New York, NY – Mayor Eric Adams and the union that represents the city’s lifeguards have reached a deal that boosts their starting salary this year by almost 22-percent with a $1,000 retention bonus to be paid out in September. Last month, the city announced that “due to the national lifeguard shortage” it was canceling a wide array of programs including its Learn to Swim program.
The Gothamist reported the shortfall in personnel had “resulted in full or partial closures at pools and beaches” with just 778 lifeguards on the roster, “roughly half of pre-pandemic levels.” Last month, NPR reported the American Lifeguard Association was estimating that close to one-third of the nation’s municipal pools were either forced to rollback their hours of operation or close altogether.
Under the new temporary pay scale, lifeguards with DC 37’s Local 461 will see their starting pay bumped up by three dollars, from $16 per hour to $19.46, what the city had been paying lifeguards with three years on the job.
“The most important result of this agreement is that visitors to the city’s pools and beaches this summer will be safe and protected by professional lifeguards who are properly trained to handle any water emergency,” said Henry Garrido, executive director of District Council 37. “We thank Mayor Adams, Commissioner Campion and Commissioner Donoghue for listening to our concerns about the pressure of the national lifeguard shortage here at home. We will continue to work with the administration to recruit and retain the best candidates while protecting their collective bargaining rights.”
“Every New Yorker deserves to safely enjoy our city’s public pools and beaches this summer and my team has taken extraordinary measures to make that happen,” Adams said in a statement. “Today we reached a deal with the lifeguard union to address the immediate needs of our pools. We negotiated for the creation of a class of lifeguards who are restricted to mini pools and with this influx of mini pool guards we will be able to very quickly open all of our mini pools, an essential cooling center for young New Yorkers.”
To qualify for the retention bonus, lifeguards have to “work every week through the end of the summer season,” according to Adams.
A 2017 study by the USA Swimming Foundation reported that 79-percent of children from low-income households were at increased risk of drowning because they did not know how to swim. The analysis found that close to two-thirds of young African-Americans, and close to half of their Latino peers, had inadequate or non-existent swimming ability.
After the recent drowning deaths of two 13-year-olds in Jamaica Bay, in a media appearance Adams said he was concerned about the impact of the lifeguard shortage and the suspension of swimming classes. “We just saw, recently, the death of two young people. We’re going to examine that,” the mayor said. “I’m going to reach out to Parks and figure out, how can we continue the instruction. We have to have young people learn how to swim.”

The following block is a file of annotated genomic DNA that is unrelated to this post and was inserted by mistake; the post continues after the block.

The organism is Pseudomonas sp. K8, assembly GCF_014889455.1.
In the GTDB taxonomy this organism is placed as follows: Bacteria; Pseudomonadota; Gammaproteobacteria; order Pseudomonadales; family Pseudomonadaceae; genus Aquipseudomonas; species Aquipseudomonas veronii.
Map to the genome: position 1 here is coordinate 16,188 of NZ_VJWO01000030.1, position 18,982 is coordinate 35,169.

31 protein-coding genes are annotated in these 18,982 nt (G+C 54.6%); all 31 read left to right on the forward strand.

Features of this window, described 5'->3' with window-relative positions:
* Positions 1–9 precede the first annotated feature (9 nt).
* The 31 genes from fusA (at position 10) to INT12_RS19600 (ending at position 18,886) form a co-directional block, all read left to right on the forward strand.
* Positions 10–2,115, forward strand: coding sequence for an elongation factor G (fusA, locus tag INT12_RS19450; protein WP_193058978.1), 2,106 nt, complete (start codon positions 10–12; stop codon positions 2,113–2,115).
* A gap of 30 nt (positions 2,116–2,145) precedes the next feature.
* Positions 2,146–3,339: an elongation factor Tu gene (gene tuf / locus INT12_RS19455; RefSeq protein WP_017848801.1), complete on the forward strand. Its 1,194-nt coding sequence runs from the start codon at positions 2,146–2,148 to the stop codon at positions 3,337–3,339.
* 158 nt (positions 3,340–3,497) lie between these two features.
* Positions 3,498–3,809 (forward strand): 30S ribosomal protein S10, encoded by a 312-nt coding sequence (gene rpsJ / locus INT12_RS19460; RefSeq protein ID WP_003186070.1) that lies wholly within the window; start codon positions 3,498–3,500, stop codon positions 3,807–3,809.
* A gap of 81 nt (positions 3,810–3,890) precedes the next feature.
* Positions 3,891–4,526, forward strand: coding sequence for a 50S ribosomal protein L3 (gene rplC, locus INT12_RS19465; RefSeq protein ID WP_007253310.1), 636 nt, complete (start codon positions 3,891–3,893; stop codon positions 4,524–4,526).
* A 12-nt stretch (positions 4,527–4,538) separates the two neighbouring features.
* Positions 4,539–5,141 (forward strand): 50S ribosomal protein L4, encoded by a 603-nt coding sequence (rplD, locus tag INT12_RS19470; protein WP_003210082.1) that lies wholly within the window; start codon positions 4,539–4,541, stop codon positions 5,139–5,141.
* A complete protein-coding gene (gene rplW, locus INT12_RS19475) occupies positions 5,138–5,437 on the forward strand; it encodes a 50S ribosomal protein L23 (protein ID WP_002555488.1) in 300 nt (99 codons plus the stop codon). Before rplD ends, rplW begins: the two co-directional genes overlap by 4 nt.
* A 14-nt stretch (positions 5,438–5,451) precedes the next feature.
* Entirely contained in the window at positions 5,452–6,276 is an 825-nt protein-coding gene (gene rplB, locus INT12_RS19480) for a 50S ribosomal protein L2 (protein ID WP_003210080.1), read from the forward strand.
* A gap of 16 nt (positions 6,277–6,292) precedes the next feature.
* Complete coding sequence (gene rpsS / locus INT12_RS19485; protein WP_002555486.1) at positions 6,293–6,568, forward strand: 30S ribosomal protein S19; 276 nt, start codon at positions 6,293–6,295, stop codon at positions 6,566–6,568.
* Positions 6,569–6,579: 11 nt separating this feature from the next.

“There aren’t enough kids taking swim lessons so the pool of candidates for lifeguards is shrinking,” the YMCA’s Mary O’Donoghue, told NY1, adding that low-pay and the cost of lifeguard certification were both disincentives.
According to NPR, the lifeguard shortage, which was acerbated by the pandemic, was made worse by President Trump’s crackdown on the issuing of J-1 student visas, which had further restricted the pool of college-aged students looking for temporary employment for the summer. Historically, thanks to that programs, thousands of foreign students helped keep the nation’s pools open.
President Biden has let the Trump restrictions lapse but the impacts are likely to linger.
“We will have a lifeguard shortage next year,” Bernard J. Fisher, with the American Lifeguard Association, told NPR. “It’s going to take years to get out of this because, you know, the Eastern Europeans situation is not good geographically for candidates to come.”
In December 2021, the Department of Investigation issued a 20-page report blasting the Department of Parks and Recreation for failing to properly oversee the city’s lifeguard program which it first flagged in the 1990s when it “found mismanagement, union interference, and deficient record keeping.”
“At the time, DOI recommended changes to the lifeguard supervisory structure, as well as additional recommendations that sought to improve DPR oversight of the Division.,” according to the December DOI report. “ However, these recommendations were not fully implemented. The current investigation reveals the continued need to address longstanding, persistent issues with the Lifeguard Division.”